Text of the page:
It can’t be this complicated

In Dr. Seuss’ storybook, “The Cat in the Hat” adds activities to amuse two kids until things go awry and he says,

In Dr. Seuss’ storybook, “The Cat in the Hat” adds activities to amuse two kids until things go awry and he says,

“This mess is so big, so great and so tall,

There’s no way to fix it! There’s no way at all!”

And that’s how I feel after six months of trying to persuade a store manager to replace an exit stop sign which went missing last March from atop a signpost in his  store’s parking lot.

Every grocery shopping trip for weeks I have pointed out this absent stop sign not only to the manager but to at least three cashiers. Some of them more than once. Without action.

The primary purpose of a stop sign is traffic safety. The sign is there to notify and remind drivers they must stop before proceeding, and to assign vehicular right of way at an intersection.

If a stop sign has been deemed essential to encourage safety at a particular intersection, and such a sign has been mounted on the premises, if that metal sign goes missing – whether by violent action of a vehicle turning too close, or deliberately removed by after hours vandals unscrewing the two bolts – would it not seem reasonable as well as financially wise for a supermarket to replace the hexagonal plate immediately to ensure traffic safety of its customers exiting from its parking lot?

Suppose after shopping a customer prepares to exit the parking lot and momentarily forgets to stop and look both ways because there’s no stop sign to act as a reminder, then is T-boned by a vehicle driving by on the straightaway. One or both involved drivers could sue the store for damages.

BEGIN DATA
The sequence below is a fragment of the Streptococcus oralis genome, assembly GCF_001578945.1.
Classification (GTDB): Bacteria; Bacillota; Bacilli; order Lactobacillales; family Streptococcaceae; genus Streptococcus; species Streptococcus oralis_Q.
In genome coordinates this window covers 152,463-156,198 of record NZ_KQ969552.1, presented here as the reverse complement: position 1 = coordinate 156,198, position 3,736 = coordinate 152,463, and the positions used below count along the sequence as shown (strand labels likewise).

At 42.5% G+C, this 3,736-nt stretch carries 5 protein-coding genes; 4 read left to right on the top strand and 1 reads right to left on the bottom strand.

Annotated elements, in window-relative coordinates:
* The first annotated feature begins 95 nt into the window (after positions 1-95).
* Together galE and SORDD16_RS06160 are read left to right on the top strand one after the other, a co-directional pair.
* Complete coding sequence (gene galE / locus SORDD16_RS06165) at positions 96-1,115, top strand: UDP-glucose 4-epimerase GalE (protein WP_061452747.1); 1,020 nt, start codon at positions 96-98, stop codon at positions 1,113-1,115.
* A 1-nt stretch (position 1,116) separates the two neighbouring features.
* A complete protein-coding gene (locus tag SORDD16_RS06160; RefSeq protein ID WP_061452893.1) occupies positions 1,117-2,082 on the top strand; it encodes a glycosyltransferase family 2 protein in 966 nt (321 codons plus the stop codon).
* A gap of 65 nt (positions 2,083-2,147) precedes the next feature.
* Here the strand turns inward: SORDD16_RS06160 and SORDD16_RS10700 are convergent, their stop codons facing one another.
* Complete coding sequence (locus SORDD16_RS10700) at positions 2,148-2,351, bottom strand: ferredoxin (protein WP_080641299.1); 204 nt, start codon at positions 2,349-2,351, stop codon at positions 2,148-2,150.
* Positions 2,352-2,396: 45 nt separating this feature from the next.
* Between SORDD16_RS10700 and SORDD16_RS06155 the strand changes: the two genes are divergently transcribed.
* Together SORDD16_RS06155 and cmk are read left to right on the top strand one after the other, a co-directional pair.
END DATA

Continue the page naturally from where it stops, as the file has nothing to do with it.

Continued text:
Those damages might include not only vehicular repairs but hospitalization and chiropractic treatment of the drivers and any passengers.

Now I realize damages would not come out of the manager’s pay. Insurance would cover any liability costs. And perhaps this is one reason the manager has not made a move to rectify this potentially dangerous situation in half a year.

This same situation prevailed one year ago. And it took about as long for the same manager to replace the stop sign and prune the hedges to a legal height of 36 inches so customers exiting the parking lot could see approaching traffic.

Because this exact same situation occurred one year ago, perhaps a snow plow clearing the parking lot flung the stop sign into a snowbank. But that’s no excuse to let this dangerous situation persist.

Each week I begin my shopping tour at this store. Each week I hope to see that stop sign back in place.

But no such luck, though the manager once met me at the front door, asked me to point out which exit needed a stop sign, and said , “I’m going right over to get a stop sign and put it up,” … three weeks ago.

I’ve spoken to the city,  Nechako Northcoast, highways department and the RCMP. But because the sign sits on private property none of them has jurisdiction to replace the sign or even to lean on the manager until he replaces the sign.

Frustrated I emailed the supermarket’s head office through its website.

October 13 Geraldine in  Customer Relations replied: “I have had a chance to share your concern with the store manager and he has let me know that since his last conversation with you, he has been outsourcing suppliers to try to find out where he would be able to order these signs from and he has just recently found a local company that will be able to produce them for him and should have them in place by early next week.  Please note that all the lanes in the parking lot are also identified with the word “STOP” and stop lines are painted on the ground at the end of each lane for customers to see. Please continue to let us know how we’re doing as your feedback is one of the best ways for us to improve.”